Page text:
CHICAGO - Combined Insurance, a leading provider of supplemental insurance, encourages employers to consider voluntary benefits programs as an added incentive to help retain employees. According to the company, these programs can be a cost-effective way for employers to reduce labor costs, yet help retain employees by providing workers with access to disability, life, accident/sickness, and critical care supplemental insurance policies.

Voluntary benefits allow employers to provide optional programs that employees can tailor to meet their needs with minimal costs and administrative responsibility, says Combined Insurance. These policies are fully-paid by the employee, yet workers gain access to benefits via payroll deduction which is convenient and saves them time. Plus, the benefits can often follow them if they should change jobs.

Voluntary benefits can include (product availability may vary by state):

• Disability Income Protection: Provides benefits in the event that an employee becomes sick or hurt and is unable to work.

• Universal Life Insurance: Provides permanent life insurance coverage in case of death. Coverage is also available for an employee’s spouse, children and grandchildren.

• Term Life Insurance: Gives family members additional money in the event of an untimely death. Coverage is also available for immediate family members.

• Accident and Sickness Hospitalization: Provides money directly to the employee for each day hospitalized to cover accidents and illnesses. Outpatient and Emergency Room benefits also are available.

• Accidental Death and Dismemberment Coverage: Provides additional money to the family in the event of an accidental death, permanent loss of sight, or dismemberment. Coverage is also available for immediate family members.

• Personal Accident Policy: In the event of a disabling accident, provides additional benefits for physician visits, physical therapy, hospitalization, and disability.

• Cancer Insurance: Provides the employee with money which can be used toward some of the expenses associated with cancer treatment that are usually not covered by an HMO or major medical insurance.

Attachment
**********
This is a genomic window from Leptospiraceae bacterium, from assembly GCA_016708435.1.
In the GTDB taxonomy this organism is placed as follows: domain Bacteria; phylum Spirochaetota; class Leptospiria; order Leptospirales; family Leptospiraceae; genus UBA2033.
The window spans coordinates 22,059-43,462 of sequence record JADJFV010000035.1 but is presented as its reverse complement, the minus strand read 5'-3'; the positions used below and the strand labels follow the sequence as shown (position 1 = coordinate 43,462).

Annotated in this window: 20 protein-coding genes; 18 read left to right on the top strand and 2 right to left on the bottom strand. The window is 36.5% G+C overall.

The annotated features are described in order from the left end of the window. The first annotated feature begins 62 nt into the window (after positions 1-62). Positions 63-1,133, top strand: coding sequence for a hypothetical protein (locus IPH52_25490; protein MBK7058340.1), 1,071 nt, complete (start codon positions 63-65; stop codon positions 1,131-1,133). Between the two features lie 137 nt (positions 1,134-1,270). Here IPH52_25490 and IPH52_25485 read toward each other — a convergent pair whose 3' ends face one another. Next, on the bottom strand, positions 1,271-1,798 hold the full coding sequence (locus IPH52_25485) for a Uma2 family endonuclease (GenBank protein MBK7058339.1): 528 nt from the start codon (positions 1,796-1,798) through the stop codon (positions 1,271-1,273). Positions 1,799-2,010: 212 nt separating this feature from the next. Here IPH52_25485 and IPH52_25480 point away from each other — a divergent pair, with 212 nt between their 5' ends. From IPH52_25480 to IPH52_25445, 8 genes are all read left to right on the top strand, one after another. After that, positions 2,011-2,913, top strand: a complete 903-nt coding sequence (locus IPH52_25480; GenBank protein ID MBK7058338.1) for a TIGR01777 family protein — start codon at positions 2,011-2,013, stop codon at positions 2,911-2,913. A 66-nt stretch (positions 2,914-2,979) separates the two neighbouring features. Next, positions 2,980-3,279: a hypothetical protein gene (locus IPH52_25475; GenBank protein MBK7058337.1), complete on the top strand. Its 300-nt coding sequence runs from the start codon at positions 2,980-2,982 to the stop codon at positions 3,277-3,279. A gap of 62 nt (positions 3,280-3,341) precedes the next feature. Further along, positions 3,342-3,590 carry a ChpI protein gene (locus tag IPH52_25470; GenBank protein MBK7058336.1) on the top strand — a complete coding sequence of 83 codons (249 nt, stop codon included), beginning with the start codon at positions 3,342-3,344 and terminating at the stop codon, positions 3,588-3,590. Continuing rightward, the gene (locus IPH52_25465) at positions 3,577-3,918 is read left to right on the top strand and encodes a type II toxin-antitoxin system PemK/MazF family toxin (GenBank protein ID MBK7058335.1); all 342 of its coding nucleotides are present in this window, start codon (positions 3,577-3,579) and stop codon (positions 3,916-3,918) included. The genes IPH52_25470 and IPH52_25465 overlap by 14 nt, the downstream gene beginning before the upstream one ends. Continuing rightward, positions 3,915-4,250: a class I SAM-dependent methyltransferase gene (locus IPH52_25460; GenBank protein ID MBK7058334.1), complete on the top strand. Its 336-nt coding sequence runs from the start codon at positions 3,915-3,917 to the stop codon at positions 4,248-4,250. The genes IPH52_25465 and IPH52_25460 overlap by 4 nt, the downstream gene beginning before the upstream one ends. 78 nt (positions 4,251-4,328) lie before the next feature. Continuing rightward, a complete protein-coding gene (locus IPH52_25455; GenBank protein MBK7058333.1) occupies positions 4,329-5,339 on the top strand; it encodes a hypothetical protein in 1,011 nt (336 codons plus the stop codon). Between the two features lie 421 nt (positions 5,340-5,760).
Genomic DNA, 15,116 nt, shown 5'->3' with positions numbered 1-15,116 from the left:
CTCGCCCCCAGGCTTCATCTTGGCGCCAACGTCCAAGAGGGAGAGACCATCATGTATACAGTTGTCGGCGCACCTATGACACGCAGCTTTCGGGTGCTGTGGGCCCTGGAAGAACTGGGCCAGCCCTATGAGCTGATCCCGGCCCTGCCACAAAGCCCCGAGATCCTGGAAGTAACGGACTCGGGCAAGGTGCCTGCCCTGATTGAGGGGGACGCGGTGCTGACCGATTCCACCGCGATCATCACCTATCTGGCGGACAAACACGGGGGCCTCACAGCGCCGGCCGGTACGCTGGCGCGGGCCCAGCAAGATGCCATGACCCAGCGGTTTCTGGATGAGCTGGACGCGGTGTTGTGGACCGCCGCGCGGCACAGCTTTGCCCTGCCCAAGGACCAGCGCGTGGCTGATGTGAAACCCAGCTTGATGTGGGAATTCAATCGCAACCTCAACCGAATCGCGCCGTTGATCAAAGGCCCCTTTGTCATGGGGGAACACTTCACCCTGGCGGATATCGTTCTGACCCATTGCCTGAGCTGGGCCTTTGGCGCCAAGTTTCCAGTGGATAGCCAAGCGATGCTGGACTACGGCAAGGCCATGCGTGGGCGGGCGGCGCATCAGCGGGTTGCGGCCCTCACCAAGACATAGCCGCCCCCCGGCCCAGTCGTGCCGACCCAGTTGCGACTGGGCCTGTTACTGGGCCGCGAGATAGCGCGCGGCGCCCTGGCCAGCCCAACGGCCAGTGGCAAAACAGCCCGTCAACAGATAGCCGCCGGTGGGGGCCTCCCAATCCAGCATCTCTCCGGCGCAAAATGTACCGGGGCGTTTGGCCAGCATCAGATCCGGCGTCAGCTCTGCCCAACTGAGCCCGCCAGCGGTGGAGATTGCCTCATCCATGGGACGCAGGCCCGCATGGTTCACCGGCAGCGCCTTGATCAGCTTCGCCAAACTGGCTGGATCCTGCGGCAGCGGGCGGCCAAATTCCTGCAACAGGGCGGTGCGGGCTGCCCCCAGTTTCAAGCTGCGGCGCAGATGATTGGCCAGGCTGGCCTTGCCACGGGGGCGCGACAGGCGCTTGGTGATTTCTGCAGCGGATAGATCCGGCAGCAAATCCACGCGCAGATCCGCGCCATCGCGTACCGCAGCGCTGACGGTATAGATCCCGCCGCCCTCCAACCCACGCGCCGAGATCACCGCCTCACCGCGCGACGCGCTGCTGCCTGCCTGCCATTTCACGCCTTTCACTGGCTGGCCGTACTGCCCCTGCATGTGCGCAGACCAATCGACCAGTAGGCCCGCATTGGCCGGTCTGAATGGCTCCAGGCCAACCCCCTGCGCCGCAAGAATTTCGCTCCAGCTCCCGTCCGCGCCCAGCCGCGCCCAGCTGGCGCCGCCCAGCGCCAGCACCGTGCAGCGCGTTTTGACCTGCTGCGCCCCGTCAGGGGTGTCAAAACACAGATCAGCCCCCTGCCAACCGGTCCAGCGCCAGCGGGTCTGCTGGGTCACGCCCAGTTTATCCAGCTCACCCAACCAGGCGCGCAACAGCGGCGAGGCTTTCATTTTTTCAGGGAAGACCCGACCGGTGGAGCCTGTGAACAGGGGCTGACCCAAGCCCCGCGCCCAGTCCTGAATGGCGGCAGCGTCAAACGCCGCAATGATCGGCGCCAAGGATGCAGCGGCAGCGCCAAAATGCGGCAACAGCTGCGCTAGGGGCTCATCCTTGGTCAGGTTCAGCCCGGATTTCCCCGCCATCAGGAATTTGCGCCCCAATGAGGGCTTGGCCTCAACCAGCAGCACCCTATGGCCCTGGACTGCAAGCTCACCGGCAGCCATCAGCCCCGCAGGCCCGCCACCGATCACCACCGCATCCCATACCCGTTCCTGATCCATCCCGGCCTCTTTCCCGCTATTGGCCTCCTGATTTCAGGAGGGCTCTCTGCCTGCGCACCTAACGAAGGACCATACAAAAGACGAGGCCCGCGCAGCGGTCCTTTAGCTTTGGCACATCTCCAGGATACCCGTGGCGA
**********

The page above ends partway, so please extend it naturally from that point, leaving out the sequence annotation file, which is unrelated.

• Critical Condition Coverage: Provides benefits if diagnosed with one of several critical illnesses or conditions, including heart attack or stroke.

“In today’s challenging economic marketplace, many companies are being forced to cut back or eliminate benefits programs, yet access to benefits can be a critical factor in retaining employees,” said Sheila Precious, vice president of Combined Insurance Worksite Solutions, a provider of voluntary benefits plans. “Our clients report that benefits programs are no longer viewed as simply a bottom line expense. Rather, they are becoming a differentiator in recruiting and retaining the best talent in an increasingly competitive labor market.”

Dennis Ontaneda, director of sales and finance administration of Combined Insurance Worksite Solutions, said, “We find that more and more companies are coming to the realization that business survival often depends on the ability to recruit and retain talent, thus employers are looking to enhance benefits to boost employee satisfaction and retention.

“Unfortunately, with health insurance costs rising, many companies that cannot afford to offer employer-supported benefits programs are evaluating voluntary benefits programs as a way to bridge the gap and provide employees with access to benefits programs while keeping costs in line.

“A voluntary benefits solution allows employers to offer more for less. Advantages include ease of payment through payroll deduction and more flexibility and choice. Because of these attributes, voluntary benefits programs - currently a four billion dollar market - are growing in popularity, and projected to reach 15 billion by 2020.”

Ontaneda continued, “Current Combined Insurance research shows that 71 percent of workers surveyed admitted that workplace benefits were a factor in signing on with their current employer. Employees increasingly expect employers to be sensitive to their individual needs. Employees want personalization - ‘benefits for a group of one’ that meet the needs of their family and stage in life. Employees value having a choice of benefits. Fifty percent of participants said that choice is ‘extremely important’ and 43 percent said they were willing to pay more to have choice.

“In addition, employees are also concerned about rising benefit costs. According to the Mercer consulting firm, 59 percent of companies intend to keep down rising health care costs in 2009 by raising workers’ deductibles, co-pays, or out-of-pocket spending limits. As a result, employees today are more interested in buying products that help with the cost of health care expenses.”

For more information about voluntary benefits programs, visit

Publication date:12/08/2008